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Feds Prepare Release of Thousands of Investigative Files on Folk Singer Peter Seeger

Steve Neavling
ticklethewire.com

Beloved folk singer Pete Seeger was subject to secret FBI and CIA surveillance since the 1940s and was even blacklisted for his political beliefs in the McCarthy era.

Since Seeger’s death in January at the age of 94, the National Archives and Records Administration has been preparing to release thousands of investigative files of Seeger, under the Freedom of Information Act, AlJazeera America reports.

The request for Seeger’s files was so popular that NARA is waiving the administrative fee of at least $2,000.

“As soon as possible, NARA will post this file online,” NARA spokeswoman Miriam Kleinman said. “We are waiting for review to be complete.”

Puppies Lester And Lugo Are on Way to Becoming Part of Border Patrol K-9 Units

Steve Neavling
ticklethewire.com

Meet Border Patrol’s two newest enforcers – Lester and Lugo.

The 4-month-old Belgian Malinois dogs arrived at the Yuma Sector K-9 unit this week, Yuma News Now reports.

“Canines have been used in the Border Patrol as far back as the 1950s, but the current Yuma program started in 1986 with four teams and has grown to more than 60. With these teams, we can cover much more ground,” Special Operations Supervisor (SOS) Wes Burch said.

Lester and Lugo will replace two retiring dogs.

The dogs will be trained to search for people, weapons and drugs.

Supreme Court: Secret Service Agents Immune from Protest Lawsuit Involving President Bush

Steve Neavling
ticklethewire.com

The Supreme Court halted a lawsuit that alleges unequal treatment by Secret Service agents.

The Washington Post reports that the court unanimously ruled that agents were immune from the lawsuit because they were responsible for distancing protesters from then-President George W. Bush following a 2-0-4 campaign event in Jacksonville, Ore.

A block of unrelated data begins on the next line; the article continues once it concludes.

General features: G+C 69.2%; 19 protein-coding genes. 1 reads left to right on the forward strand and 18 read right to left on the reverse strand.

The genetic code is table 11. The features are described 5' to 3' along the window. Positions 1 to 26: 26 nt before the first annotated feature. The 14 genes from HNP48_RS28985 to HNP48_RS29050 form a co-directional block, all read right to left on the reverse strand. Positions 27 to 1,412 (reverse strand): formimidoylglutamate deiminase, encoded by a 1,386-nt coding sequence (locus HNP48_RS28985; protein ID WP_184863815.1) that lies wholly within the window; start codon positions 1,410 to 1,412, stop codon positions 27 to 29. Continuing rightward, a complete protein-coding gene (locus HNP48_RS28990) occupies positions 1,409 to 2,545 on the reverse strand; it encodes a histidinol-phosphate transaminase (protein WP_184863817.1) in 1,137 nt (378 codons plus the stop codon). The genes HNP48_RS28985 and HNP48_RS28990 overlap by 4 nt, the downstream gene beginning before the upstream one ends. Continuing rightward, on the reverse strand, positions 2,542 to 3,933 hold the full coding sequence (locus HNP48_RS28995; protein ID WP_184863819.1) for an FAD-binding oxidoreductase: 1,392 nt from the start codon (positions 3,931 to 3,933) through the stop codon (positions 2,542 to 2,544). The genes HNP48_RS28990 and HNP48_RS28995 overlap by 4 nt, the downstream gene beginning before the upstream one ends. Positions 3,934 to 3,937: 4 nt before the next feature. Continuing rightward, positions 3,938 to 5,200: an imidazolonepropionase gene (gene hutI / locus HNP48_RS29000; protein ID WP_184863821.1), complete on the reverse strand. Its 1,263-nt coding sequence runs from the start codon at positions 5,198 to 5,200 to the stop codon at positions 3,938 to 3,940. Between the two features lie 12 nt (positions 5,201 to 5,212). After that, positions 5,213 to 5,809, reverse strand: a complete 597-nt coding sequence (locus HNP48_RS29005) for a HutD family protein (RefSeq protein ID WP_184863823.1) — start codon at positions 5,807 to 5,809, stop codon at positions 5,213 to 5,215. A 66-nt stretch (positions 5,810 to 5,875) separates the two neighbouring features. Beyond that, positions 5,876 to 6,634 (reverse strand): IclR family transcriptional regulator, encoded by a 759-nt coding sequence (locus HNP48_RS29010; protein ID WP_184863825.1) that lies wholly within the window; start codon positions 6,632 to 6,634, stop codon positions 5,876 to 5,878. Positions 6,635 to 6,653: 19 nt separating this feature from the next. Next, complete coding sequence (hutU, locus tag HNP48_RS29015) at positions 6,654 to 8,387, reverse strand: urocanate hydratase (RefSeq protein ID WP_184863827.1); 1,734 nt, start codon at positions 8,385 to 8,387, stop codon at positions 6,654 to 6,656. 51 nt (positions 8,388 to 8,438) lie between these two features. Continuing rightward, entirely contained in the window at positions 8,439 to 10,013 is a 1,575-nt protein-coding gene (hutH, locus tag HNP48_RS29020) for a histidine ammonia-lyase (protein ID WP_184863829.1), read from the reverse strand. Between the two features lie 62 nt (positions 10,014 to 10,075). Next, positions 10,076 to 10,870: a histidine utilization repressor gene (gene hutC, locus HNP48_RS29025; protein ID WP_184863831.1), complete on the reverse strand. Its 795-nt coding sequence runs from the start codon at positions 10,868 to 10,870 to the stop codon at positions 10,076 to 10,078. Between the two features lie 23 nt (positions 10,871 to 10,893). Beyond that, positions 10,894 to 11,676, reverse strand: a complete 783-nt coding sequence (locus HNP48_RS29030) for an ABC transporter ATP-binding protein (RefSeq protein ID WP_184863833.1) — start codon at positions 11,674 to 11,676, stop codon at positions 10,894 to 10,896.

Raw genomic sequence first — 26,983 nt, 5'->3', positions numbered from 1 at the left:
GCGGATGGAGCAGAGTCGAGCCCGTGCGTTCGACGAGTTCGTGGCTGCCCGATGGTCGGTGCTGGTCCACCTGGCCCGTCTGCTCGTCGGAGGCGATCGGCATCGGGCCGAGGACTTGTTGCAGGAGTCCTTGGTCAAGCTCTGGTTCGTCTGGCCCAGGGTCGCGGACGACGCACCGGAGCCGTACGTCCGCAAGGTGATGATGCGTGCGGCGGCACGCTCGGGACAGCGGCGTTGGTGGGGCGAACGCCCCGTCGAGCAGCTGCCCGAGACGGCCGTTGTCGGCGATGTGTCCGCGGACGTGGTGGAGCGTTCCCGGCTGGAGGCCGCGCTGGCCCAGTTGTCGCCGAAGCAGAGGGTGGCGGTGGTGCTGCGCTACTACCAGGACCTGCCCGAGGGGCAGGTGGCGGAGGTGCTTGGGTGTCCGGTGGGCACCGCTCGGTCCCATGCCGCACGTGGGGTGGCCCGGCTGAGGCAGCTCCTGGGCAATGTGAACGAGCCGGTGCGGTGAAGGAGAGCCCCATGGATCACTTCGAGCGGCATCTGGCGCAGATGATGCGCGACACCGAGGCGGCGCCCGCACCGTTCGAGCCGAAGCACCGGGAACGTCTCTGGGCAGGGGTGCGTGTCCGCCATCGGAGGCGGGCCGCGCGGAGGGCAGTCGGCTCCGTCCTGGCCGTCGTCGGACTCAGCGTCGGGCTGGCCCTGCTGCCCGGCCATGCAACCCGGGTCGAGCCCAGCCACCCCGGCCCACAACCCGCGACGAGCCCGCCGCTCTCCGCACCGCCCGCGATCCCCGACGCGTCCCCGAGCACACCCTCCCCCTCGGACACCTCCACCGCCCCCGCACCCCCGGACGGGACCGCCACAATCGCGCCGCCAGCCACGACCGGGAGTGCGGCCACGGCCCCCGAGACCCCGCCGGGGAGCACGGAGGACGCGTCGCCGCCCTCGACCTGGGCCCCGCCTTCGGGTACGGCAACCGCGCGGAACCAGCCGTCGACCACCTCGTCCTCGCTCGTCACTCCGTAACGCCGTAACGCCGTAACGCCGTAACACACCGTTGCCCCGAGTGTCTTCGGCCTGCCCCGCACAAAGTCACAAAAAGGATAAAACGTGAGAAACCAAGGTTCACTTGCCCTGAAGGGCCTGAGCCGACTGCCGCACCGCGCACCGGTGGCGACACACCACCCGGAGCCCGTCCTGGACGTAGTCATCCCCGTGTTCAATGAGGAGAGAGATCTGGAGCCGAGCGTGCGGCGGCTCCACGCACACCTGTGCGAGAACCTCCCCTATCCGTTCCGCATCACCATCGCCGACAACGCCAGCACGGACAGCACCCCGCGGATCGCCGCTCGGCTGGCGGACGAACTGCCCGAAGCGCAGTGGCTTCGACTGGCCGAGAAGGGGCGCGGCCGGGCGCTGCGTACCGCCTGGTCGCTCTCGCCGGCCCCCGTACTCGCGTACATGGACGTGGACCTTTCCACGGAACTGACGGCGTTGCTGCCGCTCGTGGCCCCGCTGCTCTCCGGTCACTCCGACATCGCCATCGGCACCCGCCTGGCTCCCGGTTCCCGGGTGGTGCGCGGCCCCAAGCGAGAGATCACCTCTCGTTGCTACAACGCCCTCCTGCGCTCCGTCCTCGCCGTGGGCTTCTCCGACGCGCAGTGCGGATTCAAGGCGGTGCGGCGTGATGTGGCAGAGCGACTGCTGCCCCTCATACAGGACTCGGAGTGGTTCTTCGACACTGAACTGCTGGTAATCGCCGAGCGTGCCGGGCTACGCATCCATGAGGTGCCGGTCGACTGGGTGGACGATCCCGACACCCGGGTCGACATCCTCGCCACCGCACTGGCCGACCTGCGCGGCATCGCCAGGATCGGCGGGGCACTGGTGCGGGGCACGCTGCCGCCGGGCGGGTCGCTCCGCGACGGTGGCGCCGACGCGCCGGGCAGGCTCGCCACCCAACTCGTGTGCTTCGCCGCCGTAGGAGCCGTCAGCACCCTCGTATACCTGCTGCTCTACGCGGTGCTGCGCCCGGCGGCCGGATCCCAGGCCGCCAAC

“The maintenance of equal access makes sense in the situation the agents confronted,” Justice Ruth Bader Ginsburg wrote for the court.

During the event, the Secret Service moved protesters away while allowing supporters to stay close.

Seven protesters and two Secret Service agents filed suit, claiming unequal treatment of their free-speech rights.

Herald-Review Editorial: Perpetual Fears of Terrorism Feed Budget Increases

Editorial
By Herald Review

James Comey became FBI director last year, at a time when Osama bin Laden was dead, terrorism at home was on the decline and the United States was shrinking its inflammatory presence in the Muslim world. So naturally, he says the danger is way worse than you think.Referring to al-Qaida groups in Africa and the Middle East, he recently told The New York Times, “I didn’t have anywhere near the appreciation I got after I came into this job just how virulent those affiliates had become. There are both many more than I appreciated, and they are stronger than I appreciated.”

It may look like we’ve greatly diminished if not eliminated the danger of Islamic extremism against American targets. In fact, Comey assures us, “that threat has metastasized.” Of course cancer is far more deadly once it spreads.

In this respect he resembles just about every bureaucrat in the history of government. He thinks that his agency is vitally important and growing more so every day. If there had been a Federal Bureau of Stagecoaches when passenger trains and cars came along, it would still be in business and finding ways to justify its preservation and expansion.

Terrorism has fed the FBI’s growth. Between 2001 and 2013, its budget nearly doubled after adjusting for inflation. But Comey was not pleased on arriving to learn that he would be inconvenienced by last year’s federal budget sequester.

“I was very surprised to learn how severe the potential cut is,” he complained. He warned he might have to cut 3,000 jobs. His estimate was inflated — the agency now says it eliminated just 2,200 positions through attrition. The agency’s website, however, says it has 35,344 employees — up by 30 percent since 2001.

Comey is upholding the tradition that once the government identifies an evil, the evil never goes away — it only gets bigger and tougher, requiring ever-increasing efforts to combat it. The Department of Energy was created during the “energy crisis” of the 1970s. The crisis didn’t last, but the department did.